The Information below is that I have researched on the internet and in libraries and hopefully correct, however, I cannot guarantee it, it is easy for errors to be made. Should you find any errors, anything I might have missed or indeed anything I can include or research please email email@example.com
Use of this Site constitutes acceptance of our Terms and Conditions of Use by you or any third parties. If you are unable to find what you require please contact us at firstname.lastname@example.org. and we will try to find the nearest for you.
Business: Visit North Yorkshire
Location: North Yorkshire
Phone: E-Mail: email@example.com
Visiting North Yorkshire North Yorkshire is the largest non-metropolitan county and lieutenancy area in England, covering an area of 8,654 square kilometres. Around 40% of the county is covered by national parks, including most of the Yorkshire Dales and the North York Moors.
Welcome to Visiting North Yorkshire, the home of tourism in North Yorkshire. From here you can find information to help you plan your visit to our amazing County.
The geology of North Yorkshire is closely reflected in its landscape. Within the county are the North York Moors and most of the Yorkshire Dales; two of eleven areas of countryside within England and Wales to be officially designated as national parks. Between the North York Moors in the east and the Pennine Hills in the west lie the Vales of Mowbray and York. The Tees Lowlands lie to the north of the North York Moors and the Vale of Pickering lies to the south. Its eastern border is the North sea coast. The highest point is Whernside, on the Cumbrian border, at 736 metres (2,415 ft)
The two major rivers in the county are the River Swale and the River Ure. The Swale and the Ure form the River Ouse which flows through York and into the Humber Estuary. The River Tees forms part of the border between North Yorkshire and County Durham and flows from upper Teesdale through Stockton-on-Tees and Middlesbrough and to the coast. The River Wharfe forms much of the southern border and also flows into the Ouse within the county.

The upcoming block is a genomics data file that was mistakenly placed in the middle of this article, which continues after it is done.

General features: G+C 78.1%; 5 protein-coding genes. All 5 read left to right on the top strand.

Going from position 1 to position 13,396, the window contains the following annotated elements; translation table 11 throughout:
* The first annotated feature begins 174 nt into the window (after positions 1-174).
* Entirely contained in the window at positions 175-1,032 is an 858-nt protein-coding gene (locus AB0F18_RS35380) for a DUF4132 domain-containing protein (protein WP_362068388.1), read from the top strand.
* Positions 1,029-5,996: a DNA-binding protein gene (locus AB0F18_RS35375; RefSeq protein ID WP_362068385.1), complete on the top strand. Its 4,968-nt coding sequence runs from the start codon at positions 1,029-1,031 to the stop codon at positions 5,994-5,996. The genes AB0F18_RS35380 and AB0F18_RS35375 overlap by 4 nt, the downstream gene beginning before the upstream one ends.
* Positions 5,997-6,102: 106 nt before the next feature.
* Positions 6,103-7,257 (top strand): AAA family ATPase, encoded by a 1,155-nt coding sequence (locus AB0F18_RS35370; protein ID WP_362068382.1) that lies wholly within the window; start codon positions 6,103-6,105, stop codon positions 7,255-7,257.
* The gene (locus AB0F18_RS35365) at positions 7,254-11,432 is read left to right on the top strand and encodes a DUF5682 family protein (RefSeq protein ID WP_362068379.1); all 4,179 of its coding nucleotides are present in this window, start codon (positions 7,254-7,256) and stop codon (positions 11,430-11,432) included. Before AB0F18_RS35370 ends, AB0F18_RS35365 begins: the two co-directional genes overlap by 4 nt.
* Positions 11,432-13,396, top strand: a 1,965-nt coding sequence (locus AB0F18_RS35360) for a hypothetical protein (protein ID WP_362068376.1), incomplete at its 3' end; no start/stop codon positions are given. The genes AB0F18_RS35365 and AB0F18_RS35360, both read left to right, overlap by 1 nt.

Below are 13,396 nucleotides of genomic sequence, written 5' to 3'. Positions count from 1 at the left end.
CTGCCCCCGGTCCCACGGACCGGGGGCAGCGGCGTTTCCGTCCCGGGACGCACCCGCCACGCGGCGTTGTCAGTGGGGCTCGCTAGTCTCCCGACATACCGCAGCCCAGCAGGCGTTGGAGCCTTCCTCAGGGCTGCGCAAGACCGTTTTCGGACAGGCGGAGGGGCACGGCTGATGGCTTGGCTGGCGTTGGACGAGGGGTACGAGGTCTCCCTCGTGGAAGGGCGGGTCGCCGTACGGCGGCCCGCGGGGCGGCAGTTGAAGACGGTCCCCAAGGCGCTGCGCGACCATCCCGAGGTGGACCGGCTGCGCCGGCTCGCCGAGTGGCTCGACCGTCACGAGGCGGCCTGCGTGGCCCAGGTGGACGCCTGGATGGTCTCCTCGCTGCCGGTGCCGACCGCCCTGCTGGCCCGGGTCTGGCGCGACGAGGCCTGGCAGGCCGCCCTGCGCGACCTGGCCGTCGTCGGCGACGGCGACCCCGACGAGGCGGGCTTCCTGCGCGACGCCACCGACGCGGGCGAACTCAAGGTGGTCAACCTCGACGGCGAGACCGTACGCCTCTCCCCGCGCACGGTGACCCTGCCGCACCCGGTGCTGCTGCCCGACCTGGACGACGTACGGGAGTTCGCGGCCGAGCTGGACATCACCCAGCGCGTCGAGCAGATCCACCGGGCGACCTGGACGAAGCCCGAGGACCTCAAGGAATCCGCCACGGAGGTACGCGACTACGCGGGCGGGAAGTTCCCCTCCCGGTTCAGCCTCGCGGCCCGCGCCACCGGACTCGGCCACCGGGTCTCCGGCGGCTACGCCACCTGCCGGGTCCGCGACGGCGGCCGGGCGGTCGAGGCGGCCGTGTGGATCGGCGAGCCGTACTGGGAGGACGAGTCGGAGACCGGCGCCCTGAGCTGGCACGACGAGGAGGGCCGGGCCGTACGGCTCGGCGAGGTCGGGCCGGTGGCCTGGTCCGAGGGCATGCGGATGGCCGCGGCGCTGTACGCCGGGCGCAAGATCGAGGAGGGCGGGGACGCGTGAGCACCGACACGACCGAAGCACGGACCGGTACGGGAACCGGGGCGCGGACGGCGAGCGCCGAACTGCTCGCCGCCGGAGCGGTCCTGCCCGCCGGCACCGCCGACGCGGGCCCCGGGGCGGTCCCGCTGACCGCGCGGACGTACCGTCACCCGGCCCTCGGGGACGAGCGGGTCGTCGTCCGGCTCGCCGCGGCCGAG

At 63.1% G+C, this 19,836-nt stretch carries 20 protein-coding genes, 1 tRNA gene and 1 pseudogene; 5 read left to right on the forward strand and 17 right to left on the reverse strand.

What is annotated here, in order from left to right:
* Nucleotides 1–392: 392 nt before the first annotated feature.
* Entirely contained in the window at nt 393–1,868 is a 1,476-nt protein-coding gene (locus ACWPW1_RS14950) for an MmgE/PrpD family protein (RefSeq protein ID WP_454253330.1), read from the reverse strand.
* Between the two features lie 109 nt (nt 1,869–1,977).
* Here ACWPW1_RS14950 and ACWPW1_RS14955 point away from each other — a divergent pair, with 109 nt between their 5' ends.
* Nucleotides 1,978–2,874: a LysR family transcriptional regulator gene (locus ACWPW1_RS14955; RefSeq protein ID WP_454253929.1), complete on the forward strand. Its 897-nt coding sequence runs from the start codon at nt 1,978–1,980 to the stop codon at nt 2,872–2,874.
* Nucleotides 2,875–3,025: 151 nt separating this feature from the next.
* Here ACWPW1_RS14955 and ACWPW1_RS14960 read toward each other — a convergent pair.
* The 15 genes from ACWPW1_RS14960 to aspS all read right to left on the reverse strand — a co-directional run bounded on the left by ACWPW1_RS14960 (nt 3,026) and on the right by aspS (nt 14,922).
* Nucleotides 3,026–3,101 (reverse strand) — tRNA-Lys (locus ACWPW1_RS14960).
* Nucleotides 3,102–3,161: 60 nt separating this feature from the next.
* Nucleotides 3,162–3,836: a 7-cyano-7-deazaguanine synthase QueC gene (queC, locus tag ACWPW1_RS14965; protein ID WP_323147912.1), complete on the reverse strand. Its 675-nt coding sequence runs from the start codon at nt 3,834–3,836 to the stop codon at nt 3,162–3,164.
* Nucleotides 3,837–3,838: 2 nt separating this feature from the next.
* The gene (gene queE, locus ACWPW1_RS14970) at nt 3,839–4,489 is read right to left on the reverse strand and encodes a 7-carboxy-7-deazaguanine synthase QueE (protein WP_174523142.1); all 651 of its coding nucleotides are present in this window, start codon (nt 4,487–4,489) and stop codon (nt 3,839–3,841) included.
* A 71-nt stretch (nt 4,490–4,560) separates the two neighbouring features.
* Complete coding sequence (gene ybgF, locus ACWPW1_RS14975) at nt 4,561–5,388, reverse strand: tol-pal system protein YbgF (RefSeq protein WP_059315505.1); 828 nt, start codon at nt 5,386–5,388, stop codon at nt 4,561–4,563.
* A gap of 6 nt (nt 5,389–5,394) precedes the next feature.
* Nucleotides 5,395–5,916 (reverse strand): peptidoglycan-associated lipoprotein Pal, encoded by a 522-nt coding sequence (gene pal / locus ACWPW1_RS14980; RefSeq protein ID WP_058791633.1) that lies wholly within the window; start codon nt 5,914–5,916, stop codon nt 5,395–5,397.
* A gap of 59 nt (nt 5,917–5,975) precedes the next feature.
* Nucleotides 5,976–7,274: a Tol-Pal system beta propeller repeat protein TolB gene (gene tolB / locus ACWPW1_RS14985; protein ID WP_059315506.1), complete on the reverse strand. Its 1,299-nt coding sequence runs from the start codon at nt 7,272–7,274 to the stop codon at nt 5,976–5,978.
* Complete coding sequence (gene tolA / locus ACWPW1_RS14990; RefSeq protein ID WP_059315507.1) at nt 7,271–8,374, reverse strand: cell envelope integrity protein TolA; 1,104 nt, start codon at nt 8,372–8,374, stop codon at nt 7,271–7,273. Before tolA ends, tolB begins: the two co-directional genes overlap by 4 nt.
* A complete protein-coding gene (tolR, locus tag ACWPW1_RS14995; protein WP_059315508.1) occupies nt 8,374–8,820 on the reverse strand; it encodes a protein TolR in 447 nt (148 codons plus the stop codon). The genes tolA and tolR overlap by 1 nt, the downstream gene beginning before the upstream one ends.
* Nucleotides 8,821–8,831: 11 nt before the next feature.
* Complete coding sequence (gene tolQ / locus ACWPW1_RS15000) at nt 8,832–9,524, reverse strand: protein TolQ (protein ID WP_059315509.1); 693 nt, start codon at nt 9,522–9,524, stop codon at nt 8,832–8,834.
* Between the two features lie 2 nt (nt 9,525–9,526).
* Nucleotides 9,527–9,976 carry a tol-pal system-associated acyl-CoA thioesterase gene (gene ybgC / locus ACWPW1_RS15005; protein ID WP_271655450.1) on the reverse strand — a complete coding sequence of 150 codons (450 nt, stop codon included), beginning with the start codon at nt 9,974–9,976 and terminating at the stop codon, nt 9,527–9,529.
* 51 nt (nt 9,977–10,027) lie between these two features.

Click Here for easy navigation, you can find information on Accommodation, Food & Drink, What’s On, Tourist Attractions, information on Health Centres, Vets, Dentists, Car Charging Points, Gift Shops, Transport and much more besides all from the Visiting North Yorkshire site.
Visiting North Yorkshire, the home of tourism in North Yorkshire – Click Here to See the Details from the Visiting North Yorkshire site
Business: Visit Skipton
Phone: 01756 792809
Visit Skipton WELCOME TO SKIPTON
What’s not to love about Skipton? Immense history, a rich culture, independent shops, food & drink places galore, a famous market an iconic castle, stunning countryside and, perhaps most of all, friendly, fiercely proud and passionate Yorkshire people.
We love our town, and it’s important to us that you love it too. So here is our guide to Skipton, to help you get the most out of your visit. It’s where we share our favourite things, places you shouldn’t miss, a few tucked-away secrets and some local goings-on.
Who knows, after you’ve visited a couple of times, you may want to join our community permanently and move here? That would be just grand.
You can find out more at Skipton Tourist Information Centre in the Town Hall, tel: 01756 792809
Click Links Below
The name Skipton means 'sheep-town', a northern dialect form of Shipton. The name is recorded in the Domesday Book of 1086. It was important during the English Civil War and was the site of prisoner of war camps during the First and Second World Wars.
Skipton Castle was built in 1090 as a wooden motte-and-bailey by Robert de Romille, a Norman baron. In the 12th century William le Gros strengthened it with a stone keep to repel attacks from the Kingdom of Scotland to the north the castle elevated Skipton from a poor dependent village to a burgh administered by a reeve. The protection offered by Skipton Castle during the Middle Ages encouraged the urbanisation of the surrounding area, and during times of war and disorder the town attracted an influx of families. It is now one of the most complete and best preserved medieval castles in England and is open to the public.
One of the oldest mills in North Yorkshire, High Corn Mill is powered by the waters of Eller Beck, and dates to 1310 when it was owned by Robert de Clifford, 1st Baron de Clifford; at that point it was transferred to the powerful Clifford family by the then King Edward II The mill as it appears today is only half of what used to exist when two mills were in operation to produce corn for the whole of Skipton. The mill has been completely redesigned, from the mill grounds to the buildings themselves. The outside walls of the mill have been sandblasted and the two main buildings of the old mill have been turned into flats from 2007 onwards, with one stand-alone building yet to be redesigned, touched or sandblasted.
Skipton became a prosperous market town, trading sheep and woollen goods: its name derives from the Old English sceap (sheep) and tun (town or village). A market stemming from its formative years still survives. In the 19th century, Skipton emerged as a small mill town connected to the major cities by the Leeds and Liverpool Canal and its branch Thanet Canal, (known locally as 'Springs branch canal'), but during the 20th century Skipton's economy shifted to tourism, aided by its historic architecture and proximity to the Yorkshire Dales. Since 1974, Skipton has been the seat of Craven District Council. The Skipton Building Society was founded in the town. In 2016 Skipton was voted the best place to live in England for the second time, having been voted for by the Sunday Times, two years earlier.